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The Fantasy Writer (Part 2)

The Fellowship, The Literary Lives of the Inklings by Philip Zaleski and Carol Zaleski, (Farrar, Straus and Giroux, New York, 2015) provides a detailed account of the famous quartet of mid-20th century Oxford-based authors (J.R.R. Tolkien, C.S. Lewis, Owen Barfield and Charles Williams), in particular how they expressed their longing for tradition and re-enchant through the literature of fantasy.

A long-standing tradition of folklore, fairy tales and fantasy motifs permeates English literature, starting with Beowulf and reaching its apex with Narnia and Lord of the Rings (not to ignore the later success of J.K. Rowling and the world of Harry Potter). Each of the four Inklings (the name they gave to themselves) chose to write in this genre.

“Their passion arose, in part, from the sheer excitement of the genre, the intoxication of entering the unknown and fleeing the everyday. For all the leading Inklings, however, the rapture of the unknown pointed also to something more profound: it was a numinous event, an intimation of a different, higher, purer world or state of being. Fantasy literature was [for them] a pathway to this higher world and a describing, through myth and symbol, its felt presence. Fantasy became the voice of faith. And it made for a cracking good story.” (The Fellowship, The Literary Lives of the Inklings, p.11)

That brief summation encapsulates it, at least for me.

I had not intended to write The Ravenstones series. I had not even intended to write one volume of such length, let alone seven. But when the story took hold, I realized there was so much to explain, so many characters who demanded a place in the telling, so many intertwined aspects to explore that it required so much more. Somehow, telling the story through animals in a fantastical world made the most sense to me.

Of course, like so many others, I grew up with C.S. Lewis in my life (the Narnia series, at least; his science fiction and Christian writings came later in life). I discovered Tolkien only in university, reading The Hobbit but never getting around to The Lord of the Rings. After graduation and entering the work world, my life soon became exceptionally busy. It was only through being laid up in the hospital for several weeks (a series of collapsed lungs) that provided me with an exceptional amount of reading time.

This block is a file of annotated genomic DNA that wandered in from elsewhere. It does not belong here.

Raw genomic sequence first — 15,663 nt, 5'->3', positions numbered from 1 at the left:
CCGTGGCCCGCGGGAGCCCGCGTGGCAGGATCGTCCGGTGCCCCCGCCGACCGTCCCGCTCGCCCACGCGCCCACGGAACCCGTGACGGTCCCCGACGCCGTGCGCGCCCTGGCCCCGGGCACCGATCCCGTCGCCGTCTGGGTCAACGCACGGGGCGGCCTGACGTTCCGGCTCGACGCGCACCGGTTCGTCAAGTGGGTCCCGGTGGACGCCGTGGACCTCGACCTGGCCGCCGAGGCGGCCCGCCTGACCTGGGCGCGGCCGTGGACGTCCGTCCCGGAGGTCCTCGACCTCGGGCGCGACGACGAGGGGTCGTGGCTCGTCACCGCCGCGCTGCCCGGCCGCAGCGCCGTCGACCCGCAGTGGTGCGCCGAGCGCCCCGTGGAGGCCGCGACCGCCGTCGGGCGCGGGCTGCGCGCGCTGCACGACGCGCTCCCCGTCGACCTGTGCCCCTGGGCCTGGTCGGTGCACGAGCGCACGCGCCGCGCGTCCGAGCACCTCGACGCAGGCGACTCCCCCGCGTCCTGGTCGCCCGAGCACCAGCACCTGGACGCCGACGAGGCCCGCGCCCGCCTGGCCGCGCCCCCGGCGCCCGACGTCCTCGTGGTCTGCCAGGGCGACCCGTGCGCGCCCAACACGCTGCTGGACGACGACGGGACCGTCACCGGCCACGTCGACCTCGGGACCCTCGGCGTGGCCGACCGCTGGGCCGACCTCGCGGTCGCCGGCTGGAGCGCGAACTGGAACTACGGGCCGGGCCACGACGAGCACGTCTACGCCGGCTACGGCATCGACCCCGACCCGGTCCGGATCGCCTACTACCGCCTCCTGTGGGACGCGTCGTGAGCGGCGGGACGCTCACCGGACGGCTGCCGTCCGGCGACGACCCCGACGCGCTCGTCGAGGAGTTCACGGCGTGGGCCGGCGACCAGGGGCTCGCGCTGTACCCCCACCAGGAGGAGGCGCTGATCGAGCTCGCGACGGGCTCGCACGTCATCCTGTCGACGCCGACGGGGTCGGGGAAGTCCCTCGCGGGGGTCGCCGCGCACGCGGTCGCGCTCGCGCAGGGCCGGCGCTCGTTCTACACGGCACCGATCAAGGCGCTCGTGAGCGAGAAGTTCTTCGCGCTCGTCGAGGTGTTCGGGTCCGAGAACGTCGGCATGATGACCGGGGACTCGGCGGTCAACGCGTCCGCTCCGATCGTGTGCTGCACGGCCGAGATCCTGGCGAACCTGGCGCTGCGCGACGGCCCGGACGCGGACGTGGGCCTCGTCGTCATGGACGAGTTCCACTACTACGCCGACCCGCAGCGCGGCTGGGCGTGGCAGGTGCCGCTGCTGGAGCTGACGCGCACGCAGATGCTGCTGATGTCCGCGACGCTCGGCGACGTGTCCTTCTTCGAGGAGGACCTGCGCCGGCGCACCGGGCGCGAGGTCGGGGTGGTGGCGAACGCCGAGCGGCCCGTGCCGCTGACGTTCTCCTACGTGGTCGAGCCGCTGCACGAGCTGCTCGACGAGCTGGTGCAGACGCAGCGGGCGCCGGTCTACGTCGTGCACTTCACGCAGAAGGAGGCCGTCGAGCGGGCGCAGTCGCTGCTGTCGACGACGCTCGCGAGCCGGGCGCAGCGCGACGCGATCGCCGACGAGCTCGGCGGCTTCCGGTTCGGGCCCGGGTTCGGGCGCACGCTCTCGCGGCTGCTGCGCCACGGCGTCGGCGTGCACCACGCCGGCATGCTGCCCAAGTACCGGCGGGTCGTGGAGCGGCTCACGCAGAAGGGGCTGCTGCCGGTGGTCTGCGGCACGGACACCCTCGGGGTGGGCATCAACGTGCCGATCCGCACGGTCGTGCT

I took advantage of the enforced rest to complete the trilogy. I was as captured by the magic and story-telling as everyone else, and recall weeping when I finally finished it, mainly at the thought that these tremendous, engaging characters would no longer be a part of my daily life. Of course, I reread the trilogy later on, appreciating the world and mythology that Tolkien weaved into it.

As it would be impossible to write at length upon Lord Of The Rings in a single blog post, I will content myself with two quotes.

The first comes in Part II, The Two Towers, Chapter 8, The Stairs of Cirith Ungol. Sam and Frodo are talking about their path forward through the ‘accursed’ place, en route to Mordor. Sam says,

“We shouldn’t be here at all, if we’d known more about it before we started. But I suppose it’s often that way. The brave things in the old tales and songs, Mr. Frodo: adventures, as I used to call them. I used to think that they were things the wonderful folk of the stories went out and looked for, because they wanted them, because they were exciting and life was a bit dull…But that’s not the way of it with the tales that really mattered, or the ones that stay in mind. Folk seem to have just landed in them, usually – their paths were laid that way, as you put it…I expect they had a lot of chances, like us, of turning back, only they didn’t. And if they had, we shouldn’t know, because they’d have been forgotten.”

That’s more or less, how I view things in The Ravenstones – two travellers who stumble unwittingly into the adventure of their lives and will not turn back because it’s the right thing to do, because going forward seems easier than going back and because they must meet their destiny.

And one more quote, attributed to Gimli, the dwarf:

“Certainty of death. Small chance of success. What are we waiting for?”

I haven’t been able to find the exact location of that quote in the book. It was definitely in the movie though, so it might have been the screenwriters taking liberties with Tolkien. Whatever the case, I love it.

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